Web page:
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    4. LOL, I am the exact opposite of you guys. My family and friends can't get rid of me, pestering them constantly to read what I've written and tell me how it is. :)

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  2. I just finished my first complete WIP around 6 weeks ago. I put it away so I could have a fresh set of eyes- and so I would put time into studying for finals haha! I just opened it up again the other day and its really daunting to know the amount of work I have to do. It's also pretty cool though to see how much I improved from the beginning of my manuscript to the end. So, I know I have a lot of work to do if I want to make the beginning be as good as the end.
    Just a quick question. If I notice something that should be changed when I'm doing 'micro edits' (like a misplaced comma or a sentence that needs the wording changed) should I change it during rewrites or just make a note of it and change it later?



    Kelly Ann

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    1. Also, another question, can we post our comment using our name even if we leave the URL section blank? Because every time I try the comment just doesnt show up.

      Kelly Ann

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    2. Kelly Ann, for something super minor like a typo or a funky comma, I would go ahead and make the change. Rewording a sentence...well, that's up to you. I don't, only because I know in micro edit I will rework basically every sentence and even ax a few scenes. So I wouldn't, but it's up to you.

      And that's strange about the comment thing. I guess not. You could put the Go Teen Writers URL if you want, just so you don't have to be "Anonymous." Or signing your name like you did works fine too :)

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    3. Thank you! Also thanks so much for writing this blog it's been really helpful for the past year or so and I couldn't have finished the first draft without all the helpful posts. (I also was the only kid who aced their grammar quiz thanks to your grammar posts :)

      I think I will leave the sentence rewording until the end because most likely I will end up completely rewriting the scene anyway.

      Kelly Ann

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    4. Kelly Ann, I don't put anything in the URL when I comment, just my name. It works fine for me.
      Congrats on the grammar quiz. I rarely ace anything. Always too much in a rush to go back to fun stuff, like working on my book. :)

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  3. I really needed this post. I've always wondered about this--like, what if I want to go up to draft eleven!?!? (Has anyone ever seen that "modern take" on Pride & Prejudice--can't remember who it starred but Elizabeth was blonde and a writer--and her "The Iron Carriage" was rejected over and over and she rewrote it eleven times.) But this was so helpful for me in determining when I'm done. I know I'm not yet (heck, not even through with the first draft yet...) but at least I know how to know when I am!

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  4. I'm at the point of knowing some things that need changes but lack motivation to do it at the moment, I rather paint. I debate should I start another story or write a short story letting it rest longer? Give my self the summer off? Idk yet.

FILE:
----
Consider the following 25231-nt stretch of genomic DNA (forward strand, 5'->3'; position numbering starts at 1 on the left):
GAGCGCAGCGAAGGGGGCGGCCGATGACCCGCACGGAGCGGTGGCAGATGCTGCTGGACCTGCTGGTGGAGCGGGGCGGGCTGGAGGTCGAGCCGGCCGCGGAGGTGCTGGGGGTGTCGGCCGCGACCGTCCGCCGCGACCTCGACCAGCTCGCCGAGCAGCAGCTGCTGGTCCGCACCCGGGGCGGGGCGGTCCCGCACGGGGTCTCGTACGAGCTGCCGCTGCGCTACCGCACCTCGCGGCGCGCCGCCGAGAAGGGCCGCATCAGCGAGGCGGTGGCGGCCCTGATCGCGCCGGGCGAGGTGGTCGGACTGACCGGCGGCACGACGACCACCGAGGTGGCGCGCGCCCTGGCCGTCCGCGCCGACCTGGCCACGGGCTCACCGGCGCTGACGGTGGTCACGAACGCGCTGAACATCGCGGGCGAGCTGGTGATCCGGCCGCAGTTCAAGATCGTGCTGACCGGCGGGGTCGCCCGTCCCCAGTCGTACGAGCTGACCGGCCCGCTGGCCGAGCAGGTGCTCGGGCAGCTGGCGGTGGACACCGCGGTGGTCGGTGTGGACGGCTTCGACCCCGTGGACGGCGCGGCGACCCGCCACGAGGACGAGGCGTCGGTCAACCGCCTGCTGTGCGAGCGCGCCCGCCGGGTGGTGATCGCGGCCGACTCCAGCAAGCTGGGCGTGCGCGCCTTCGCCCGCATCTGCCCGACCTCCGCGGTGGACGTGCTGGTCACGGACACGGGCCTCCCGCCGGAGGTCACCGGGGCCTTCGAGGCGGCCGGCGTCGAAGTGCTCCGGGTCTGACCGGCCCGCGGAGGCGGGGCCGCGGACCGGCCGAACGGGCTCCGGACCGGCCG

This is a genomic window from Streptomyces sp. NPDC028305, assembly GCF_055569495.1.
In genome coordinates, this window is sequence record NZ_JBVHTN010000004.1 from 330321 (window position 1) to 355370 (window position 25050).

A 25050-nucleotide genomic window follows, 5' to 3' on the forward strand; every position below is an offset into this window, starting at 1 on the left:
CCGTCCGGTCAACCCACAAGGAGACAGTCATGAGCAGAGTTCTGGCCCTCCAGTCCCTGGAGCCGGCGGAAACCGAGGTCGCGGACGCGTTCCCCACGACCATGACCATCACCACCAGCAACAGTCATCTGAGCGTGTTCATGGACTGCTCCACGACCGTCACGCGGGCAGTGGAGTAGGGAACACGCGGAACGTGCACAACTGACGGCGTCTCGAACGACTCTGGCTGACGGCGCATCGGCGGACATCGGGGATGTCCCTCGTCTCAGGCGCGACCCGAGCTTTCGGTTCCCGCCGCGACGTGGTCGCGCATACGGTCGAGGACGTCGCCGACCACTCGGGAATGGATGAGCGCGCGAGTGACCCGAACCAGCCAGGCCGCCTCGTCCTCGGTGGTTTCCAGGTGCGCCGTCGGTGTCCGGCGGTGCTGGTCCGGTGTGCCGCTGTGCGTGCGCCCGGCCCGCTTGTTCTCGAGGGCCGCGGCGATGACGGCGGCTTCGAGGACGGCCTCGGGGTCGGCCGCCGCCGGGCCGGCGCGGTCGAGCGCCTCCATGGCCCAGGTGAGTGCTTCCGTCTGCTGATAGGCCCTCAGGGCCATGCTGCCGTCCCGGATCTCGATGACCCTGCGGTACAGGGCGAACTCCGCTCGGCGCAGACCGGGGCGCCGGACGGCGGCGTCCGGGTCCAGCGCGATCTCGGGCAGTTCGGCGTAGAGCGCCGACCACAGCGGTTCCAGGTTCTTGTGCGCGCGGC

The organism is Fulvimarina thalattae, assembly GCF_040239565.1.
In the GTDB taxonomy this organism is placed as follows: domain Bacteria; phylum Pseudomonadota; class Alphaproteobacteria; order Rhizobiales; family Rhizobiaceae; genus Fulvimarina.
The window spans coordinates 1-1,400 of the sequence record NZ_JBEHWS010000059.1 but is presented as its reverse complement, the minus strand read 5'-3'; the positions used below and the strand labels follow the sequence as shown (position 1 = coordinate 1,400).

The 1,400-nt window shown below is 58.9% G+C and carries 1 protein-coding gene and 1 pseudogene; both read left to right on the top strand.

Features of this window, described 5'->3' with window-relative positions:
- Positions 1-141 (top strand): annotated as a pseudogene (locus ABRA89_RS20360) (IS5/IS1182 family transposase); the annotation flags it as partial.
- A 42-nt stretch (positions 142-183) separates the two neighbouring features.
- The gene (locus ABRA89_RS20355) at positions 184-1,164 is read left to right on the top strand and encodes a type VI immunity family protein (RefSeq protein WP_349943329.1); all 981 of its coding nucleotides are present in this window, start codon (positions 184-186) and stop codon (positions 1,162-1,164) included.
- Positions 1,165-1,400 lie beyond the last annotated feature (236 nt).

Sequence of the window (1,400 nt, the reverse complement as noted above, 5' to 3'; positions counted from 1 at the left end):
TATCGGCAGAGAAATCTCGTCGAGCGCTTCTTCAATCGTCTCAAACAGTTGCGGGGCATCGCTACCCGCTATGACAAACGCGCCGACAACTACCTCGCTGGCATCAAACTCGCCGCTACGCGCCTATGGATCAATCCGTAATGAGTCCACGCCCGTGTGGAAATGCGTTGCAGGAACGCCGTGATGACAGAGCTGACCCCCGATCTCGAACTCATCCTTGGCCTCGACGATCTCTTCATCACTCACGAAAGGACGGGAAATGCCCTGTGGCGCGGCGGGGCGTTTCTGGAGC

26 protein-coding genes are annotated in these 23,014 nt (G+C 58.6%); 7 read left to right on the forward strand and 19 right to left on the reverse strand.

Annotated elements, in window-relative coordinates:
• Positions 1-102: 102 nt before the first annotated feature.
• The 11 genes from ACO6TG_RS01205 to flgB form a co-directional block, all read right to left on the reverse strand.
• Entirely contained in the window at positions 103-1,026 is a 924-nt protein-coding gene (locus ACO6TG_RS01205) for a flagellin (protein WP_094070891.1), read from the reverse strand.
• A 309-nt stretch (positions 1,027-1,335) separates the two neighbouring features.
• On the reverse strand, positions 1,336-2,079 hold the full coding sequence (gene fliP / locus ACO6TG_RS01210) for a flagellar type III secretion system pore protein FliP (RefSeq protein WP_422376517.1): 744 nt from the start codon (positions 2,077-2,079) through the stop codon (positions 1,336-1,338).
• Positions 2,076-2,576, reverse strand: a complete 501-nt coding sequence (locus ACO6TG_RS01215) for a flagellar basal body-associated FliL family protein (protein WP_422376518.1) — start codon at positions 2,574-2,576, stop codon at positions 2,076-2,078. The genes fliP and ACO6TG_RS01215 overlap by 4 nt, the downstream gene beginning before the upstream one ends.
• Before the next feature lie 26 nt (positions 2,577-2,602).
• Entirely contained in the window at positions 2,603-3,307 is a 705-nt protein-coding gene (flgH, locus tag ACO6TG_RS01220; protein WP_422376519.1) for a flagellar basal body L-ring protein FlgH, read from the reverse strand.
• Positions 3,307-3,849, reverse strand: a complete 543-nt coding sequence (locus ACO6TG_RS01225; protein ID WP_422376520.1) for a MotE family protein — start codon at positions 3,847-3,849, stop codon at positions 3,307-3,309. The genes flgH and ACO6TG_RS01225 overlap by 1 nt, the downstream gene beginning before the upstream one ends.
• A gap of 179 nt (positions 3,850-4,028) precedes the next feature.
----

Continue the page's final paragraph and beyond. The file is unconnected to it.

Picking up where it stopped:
As far as publishing goes, what does it mean when an agent likes your book but asks for a total rewrite like the basic idea is there but all the characters and plot twists are changed.

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    1. Tonya, sounds like you've got my "writer's block", which is the term I use when I'm putting off writing because I'm bored of it. The proper name would probably be procrastination. I've actually never gotten past the rough draft (OK, I've never even finished a rough draft, although I've started at least ten), so I'm not really sure what the best thing to do now is, but one thing that I've learned is if I start another story while one is still unfinished, it ain't ever gonna be finished. I don't know, maybe that's different for you, but that's how it is for me.
      Maybe for now take a little break, paint, hang out with friends, then go back to it. And then push through, no matter how hard it is. OK, I should go and take some of my own medicine. Off to pushing through my book...

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    2. I've heard of that happening, Tonya, and I always find it very confusing. And ... well, a little suspicious. I'm in no way an expert on agents and why they do what they do, but...

      I suppose it depends on how it's phrased. If it's, "I'd be interested in representing you, but you need to rewrite this contemporary manuscript of yours into a paranormal," then I think it's not worth pursuing. (And I've seen that happen...) But if it's, "You have a great basic idea, but here are a few weak spots I noticed, and overall I think X, Y, and Z about your style need to be addressed. If you fix these things, I would be interested in seeing it again." Then, yeah, I think that's worth pursuing.

      Is that helpful at all? I guess in general my opinion is that the best agent/author relationships happen when the writer gets to be his or herself and the agent loves them for it. You don't want to have in the back of your mind, "If I hadn't switched genres, they never would have decided to represent me," every time you're discussing a new project.

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  5. I know that a book is finished when I have worked on it for forever and do not want to look at it again. Still love it to death... but don't want to look at it again. :)

    -Paulina

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  6. How many words is a good number???